In response to the charging of the eleven suspects settlers formed groups such as the "Black Association" to support the men charged with the murder. Papers such as the Sydney Herald protested against the trials. [13] Charging the perpetrators of the massacre also stimulated the activism of religious and humanitarian groups who called for the execution of the perpetrators. [14] These views were promoted through papers such as the Sydney Monitor and the Australian. [6]

Upon being found not guilty, seven of the men were re-arrested and tried for the murder of an Aboriginal male named Charley. [15] The second trial resulted in a guilty verdict and all seven men were sentenced to death. Governor Gipps later wrote that none of the seven attempted to deny their crime, though all stated they thought it extremely hard that white men should be put to death for killing blacks. [16] On 18 December 1838, after all legal objections were exhausted and the Executive Council rejected petitions for clemency, the sentences were carried out. [6]

Heritage listings

Myall Creek has a number of heritage-listed sites, including:

Related Research Articles

Gwydir River River in New South Wales, Australia

Gwydir River, a major inland perennial river of the Barwon catchment within the Murray-Darling basin, is located in the Northern Tablelands, North West Slopes, and Orana districts of New South Wales, Australia.

Bingara, New South Wales Town in New South Wales, Australia

Bingara is a small town on the Gwydir River in Murchison County in the New England region of New South Wales, Australia. Bingara is currently the administrative centre for the Gwydir Shire that was created in 2003. Bingara is one of the few places in Australia where diamonds have been found. The Gwydir River being a main highlight of the town is a main catchment of the Murray-Darling System.

Waterloo Creek massacre

The Waterloo Creek massacre refers to a series of violent clashes between mounted police, civilian vigilantes and Indigenous Gamilaraay peoples, which occurred southwest of Moree, New South Wales, Australia, during December 1837 and January 1838. The events have been subject to much dispute, due to wildly conflicting accounts by various participants and in subsequent reports and historical analyses, about the nature and number of fatalities and the lawfulness of the actions. Interpretation of the events at Waterloo Creek was raised again during the controversial "history wars" which began in the 1990s in Australia.

Inverell Town in New South Wales, Australia

Inverell is a large town in northern New South Wales, Australia, situated on the Macintyre River, close to the Queensland border. It is also the centre of Inverell Shire. Inverell is located on the Gwydir Highway on the western slopes of the Northern Tablelands. It has a temperate climate. In the 2016 census, the population of Inverell was 11,660 and the Inverell Shire population was 16,483.

Myall Creek massacre Killing of at least 28 Indigenous Australians in New South Wales

The Myall Creek massacre involved the killing of at least twenty-eight unarmed Indigenous Australians by twelve colonists on 10 June 1838 at the Myall Creek near the Gwydir River, in northern New South Wales. After two trials, seven of the twelve colonists were found guilty of murder and hanged. One—the leader and free settler John Fleming—evaded arrest and was never tried. Four were never retried following the not guilty verdict of the first trial.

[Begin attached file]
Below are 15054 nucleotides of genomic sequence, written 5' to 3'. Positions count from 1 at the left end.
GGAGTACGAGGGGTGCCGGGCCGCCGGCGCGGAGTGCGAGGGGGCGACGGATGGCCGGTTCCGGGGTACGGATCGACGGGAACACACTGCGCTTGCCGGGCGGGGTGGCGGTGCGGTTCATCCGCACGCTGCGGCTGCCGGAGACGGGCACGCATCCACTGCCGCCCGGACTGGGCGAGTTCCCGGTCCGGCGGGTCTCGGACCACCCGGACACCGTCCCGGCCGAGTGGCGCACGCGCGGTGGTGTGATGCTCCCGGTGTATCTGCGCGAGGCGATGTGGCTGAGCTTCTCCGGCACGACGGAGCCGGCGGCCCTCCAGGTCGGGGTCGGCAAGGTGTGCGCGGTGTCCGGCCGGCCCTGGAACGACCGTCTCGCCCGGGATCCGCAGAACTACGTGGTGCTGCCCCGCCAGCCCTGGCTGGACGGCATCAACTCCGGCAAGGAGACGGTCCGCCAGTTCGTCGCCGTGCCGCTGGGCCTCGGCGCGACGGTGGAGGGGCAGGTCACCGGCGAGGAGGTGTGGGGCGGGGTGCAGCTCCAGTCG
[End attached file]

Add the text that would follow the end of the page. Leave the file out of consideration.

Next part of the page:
George Gipps British colonial administrator

Major Sir George Gipps was Governor of the colony of New South Wales, Australia, for eight years, between 1838 and 1846. His governorship was during a period of great change for New South Wales and Australia, as well as for New Zealand, which was administered as part of New South Wales for much of this period. Settlers at the time were not happy with his move towards responsible government, although contemporaries at the Colonial Office found him to be an able administrator.

Gwydir Shire Local government area in New South Wales, Australia

Gwydir Shire is a local government area located in the New England region of New South Wales, Australia. The northern boundary of the Shire is located adjacent to the border between New South Wales and Queensland.

Evandale, Tasmania Town in Tasmania, Australia

Evandale is a historic town in northern Tasmania, Australia. It sits on the banks of the South Esk River, 18 km south of Launceston. The town is famous for its late-Georgian and early-Victorian buildings with relatively untouched streetscape, a popular Sunday market and as a host to the annual World Penny Farthing bicycle Championships. At the 2016 census, Evandale had a population of 1,345.

Pinjarra massacre

The Pinjarra massacre, also known as the Battle of Pinjarra, is an attack that occurred in 1834 at Pinjarra, Western Australia on an uncertain number of Binjareb Noongar people by a detachment of 25 soldiers, police and settlers led by Governor James Stirling. Stirling estimated the Binjareb present numbered "about 60 or 70" and John Roe, who also participated, at about 70–80, which roughly agree with an estimate of 70 by an unidentified eyewitness.

Delungra, New South Wales Town in New South Wales, Australia

Delungra is a small town on the Gwydir Highway, 33 kilometres (21 mi) from Inverell and 43 kilometres (27 mi) from Bingara in Inverell Shire, New South Wales, Australia. At the 2016 census, Delungra and the surrounding area had a population of 647. The urban centre had a population of 285.